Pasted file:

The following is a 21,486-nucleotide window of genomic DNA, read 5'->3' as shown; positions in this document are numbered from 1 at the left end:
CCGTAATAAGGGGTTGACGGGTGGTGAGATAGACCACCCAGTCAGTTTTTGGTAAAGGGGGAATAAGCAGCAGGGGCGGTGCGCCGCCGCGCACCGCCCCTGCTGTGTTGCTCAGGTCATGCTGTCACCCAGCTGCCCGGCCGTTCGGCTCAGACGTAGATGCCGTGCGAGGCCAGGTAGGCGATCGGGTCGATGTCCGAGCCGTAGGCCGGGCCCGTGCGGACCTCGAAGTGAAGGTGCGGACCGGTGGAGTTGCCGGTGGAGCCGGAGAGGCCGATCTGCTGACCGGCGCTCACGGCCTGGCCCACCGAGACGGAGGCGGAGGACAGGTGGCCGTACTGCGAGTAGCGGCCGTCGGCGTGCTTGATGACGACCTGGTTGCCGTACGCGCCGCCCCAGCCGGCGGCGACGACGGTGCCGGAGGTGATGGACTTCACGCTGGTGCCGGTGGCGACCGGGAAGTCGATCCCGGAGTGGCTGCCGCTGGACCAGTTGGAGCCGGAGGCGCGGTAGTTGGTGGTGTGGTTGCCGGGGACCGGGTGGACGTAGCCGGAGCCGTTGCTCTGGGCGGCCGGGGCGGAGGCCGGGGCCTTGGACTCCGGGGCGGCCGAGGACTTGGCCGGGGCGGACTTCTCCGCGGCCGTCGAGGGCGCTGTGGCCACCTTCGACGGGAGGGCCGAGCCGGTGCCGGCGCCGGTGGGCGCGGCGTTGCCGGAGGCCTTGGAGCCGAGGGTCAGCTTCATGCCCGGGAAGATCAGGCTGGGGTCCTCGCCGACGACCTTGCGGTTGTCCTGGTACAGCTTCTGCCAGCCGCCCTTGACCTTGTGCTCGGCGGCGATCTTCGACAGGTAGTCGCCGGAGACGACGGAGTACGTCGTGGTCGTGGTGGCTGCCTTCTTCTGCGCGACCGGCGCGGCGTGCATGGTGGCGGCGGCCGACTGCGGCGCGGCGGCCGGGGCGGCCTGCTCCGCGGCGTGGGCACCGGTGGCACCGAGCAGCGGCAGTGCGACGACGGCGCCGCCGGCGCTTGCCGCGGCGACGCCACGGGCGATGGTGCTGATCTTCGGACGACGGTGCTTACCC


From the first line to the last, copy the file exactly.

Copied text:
The following is a 21,486-nucleotide window of genomic DNA, read 5'->3' as shown; positions in this document are numbered from 1 at the left end:
CCGTAATAAGGGGTTGACGGGTGGTGAGATAGACCACCCAGTCAGTTTTTGGTAAAGGGGGAATAAGCAGCAGGGGCGGTGCGCCGCCGCGCACCGCCCCTGCTGTGTTGCTCAGGTCATGCTGTCACCCAGCTGCCCGGCCGTTCGGCTCAGACGTAGATGCCGTGCGAGGCCAGGTAGGCGATCGGGTCGATGTCCGAGCCGTAGGCCGGGCCCGTGCGGACCTCGAAGTGAAGGTGCGGACCGGTGGAGTTGCCGGTGGAGCCGGAGAGGCCGATCTGCTGACCGGCGCTCACGGCCTGGCCCACCGAGACGGAGGCGGAGGACAGGTGGCCGTACTGCGAGTAGCGGCCGTCGGCGTGCTTGATGACGACCTGGTTGCCGTACGCGCCGCCCCAGCCGGCGGCGACGACGGTGCCGGAGGTGATGGACTTCACGCTGGTGCCGGTGGCGACCGGGAAGTCGATCCCGGAGTGGCTGCCGCTGGACCAGTTGGAGCCGGAGGCGCGGTAGTTGGTGGTGTGGTTGCCGGGGACCGGGTGGACGTAGCCGGAGCCGTTGCTCTGGGCGGCCGGGGCGGAGGCCGGGGCCTTGGACTCCGGGGCGGCCGAGGACTTGGCCGGGGCGGACTTCTCCGCGGCCGTCGAGGGCGCTGTGGCCACCTTCGACGGGAGGGCCGAGCCGGTGCCGGCGCCGGTGGGCGCGGCGTTGCCGGAGGCCTTGGAGCCGAGGGTCAGCTTCATGCCCGGGAAGATCAGGCTGGGGTCCTCGCCGACGACCTTGCGGTTGTCCTGGTACAGCTTCTGCCAGCCGCCCTTGACCTTGTGCTCGGCGGCGATCTTCGACAGGTAGTCGCCGGAGACGACGGAGTACGTCGTGGTCGTGGTGGCTGCCTTCTTCTGCGCGACCGGCGCGGCGTGCATGGTGGCGGCGGCCGACTGCGGCGCGGCGGCCGGGGCGGCCTGCTCCGCGGCGTGGGCACCGGTGGCACCGAGCAGCGGCAGTGCGACGACGGCGCCGCCGGCGCTTGCCGCGGCGACGCCACGGGCGATGGTGCTGATCTTCGGACGACGGTGCTTACCC